Building the Case for Controlled Environment Agriculture (CEA) in New York State

Is That Opportunity Knocking? Every year New Yorkers eat an average of 18 pounds of fresh tomatoes per person, and 95% of those tomatoes travel more than 2,000 miles before consumption. Yet demand for local food has grown from $1 billion to $7 billion in the last 9 years. In April 2015, a group of stakeholders gathered with Dr. Neil Mattson at Cornell to discuss how to grow NY’s CEA industry.

New York’s short growing season and large population base make CEA, year-round vegetable production in temperature-controlled greenhouses, a strong business opportunity for a wide range of operators. Many field vegetable growers are seeking to better understand the economics before committing to CEA as a diversification strategy for their current enterprise; while other interest is from entrepreneurs that are seeing opportunity created by newer technologies and increasing demand for local foods. Additionally, many of New York’s Regional Economic Development Plans have identified CEA as part of their strategy, spurring even more interest in the practice.

In October 2015, Mattson and his team were awarded USDA Specialty Crop Block Grant funds administered by the New York State Department of Agriculture and Markets in partnership with NYFVI, to help turn the interest they were hearing into viable business plans. They worked in four areas: consumer research to validate the premium price point these products must command; the development of online interactive business tools that provide estimated production costs for lettuce and tomatoes; surveying retail/wholesale produce buyers to better understand how CEA could fit in their supply chain; and planning a two day conference to convey the knowledge the team built.

The first step was to fully understand the consumer’s perspective and ensure that the halo of buying local extended to CEA production. The team developed a unique experimental model that provided consumers with a fixed amount of money to shop. Willingness to pay for New York field grown and New York greenhouse grown versus out of state field grown or out of state greenhouse grown products was established. Beefsteak tomatoes and baby lettuce mix were both evaluated.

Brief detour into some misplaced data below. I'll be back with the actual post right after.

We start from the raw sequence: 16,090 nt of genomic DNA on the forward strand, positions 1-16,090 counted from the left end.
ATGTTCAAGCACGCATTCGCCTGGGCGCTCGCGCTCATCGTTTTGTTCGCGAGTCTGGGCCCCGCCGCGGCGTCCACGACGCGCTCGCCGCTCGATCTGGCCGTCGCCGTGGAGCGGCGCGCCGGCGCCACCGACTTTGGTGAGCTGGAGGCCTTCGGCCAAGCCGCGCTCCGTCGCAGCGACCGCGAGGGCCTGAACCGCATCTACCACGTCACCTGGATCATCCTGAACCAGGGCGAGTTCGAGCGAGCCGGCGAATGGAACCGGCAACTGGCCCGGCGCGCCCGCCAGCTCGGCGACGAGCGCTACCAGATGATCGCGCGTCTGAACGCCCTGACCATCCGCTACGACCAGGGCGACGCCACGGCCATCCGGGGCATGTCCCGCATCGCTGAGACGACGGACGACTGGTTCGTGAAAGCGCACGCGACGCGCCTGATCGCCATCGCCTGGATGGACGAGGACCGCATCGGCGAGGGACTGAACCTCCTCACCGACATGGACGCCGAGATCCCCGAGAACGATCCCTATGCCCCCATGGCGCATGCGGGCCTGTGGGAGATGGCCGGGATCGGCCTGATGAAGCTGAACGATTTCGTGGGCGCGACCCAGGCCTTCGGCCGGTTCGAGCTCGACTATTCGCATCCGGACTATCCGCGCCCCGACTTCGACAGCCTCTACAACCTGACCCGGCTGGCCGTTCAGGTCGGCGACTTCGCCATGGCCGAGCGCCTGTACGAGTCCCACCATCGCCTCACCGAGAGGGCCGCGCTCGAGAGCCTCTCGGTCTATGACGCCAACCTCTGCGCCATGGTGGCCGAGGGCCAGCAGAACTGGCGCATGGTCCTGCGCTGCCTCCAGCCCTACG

The conclusion? Consumers are willing to pay 30% price premiums for New York State grown tomatoes and 18% price premiums for New York State grown baby lettuce mix.

Once the demand was fully validated, the next step was to build an interactive spreadsheet that allows potential operators to modify the inputs of a model farm and to have an estimate of the capital expense, operating expense, revenue, and profitability. The tables and figures change as the variables are modified. Users own management system, available resources, and location can affect the performance of the operation. Users can experiment with their own yields, inputs, and prices to develop a budget that will accurately represent their own operation.

Next the team worked to understand how to position CEA grown products within the supply chain.  They surveyed a range of produce buyers from institutions, restaurants, and supermarkets. Their findings? Just like consumers, buyers associate local products with freshness and believe price premiums are possible for a local, year-round product. Buyers also expressed interest in a wider range of CEA products beyond tomatoes and lettuce.

Resource sheets to help potential operators understand the importance of critical decision points such as site selection, lighting and energy costs were also developed.

The project culminated with a detailed two day entrepreneur workshop bringing together 33 new/transitioning CEA entrepreneurs along with the CEA industry advisory board in November 2017. The goal is for ten of the attendees to establish new CEA vegetable production operations, annually employing more than 25 individuals and generating $5 million in wholesale farm gate value.

Attendee feedback via the conference evaluation survey was strongly positive for the growth of the industry. Respondents indicated plans for a total of 90 acres and 359 full time positions.

“How fantastic to see individuals from all corners of the industry come together to share their knowledge and learn from each other. ”

Ashleigh deCarr, Bright Water Farms
Utica, New York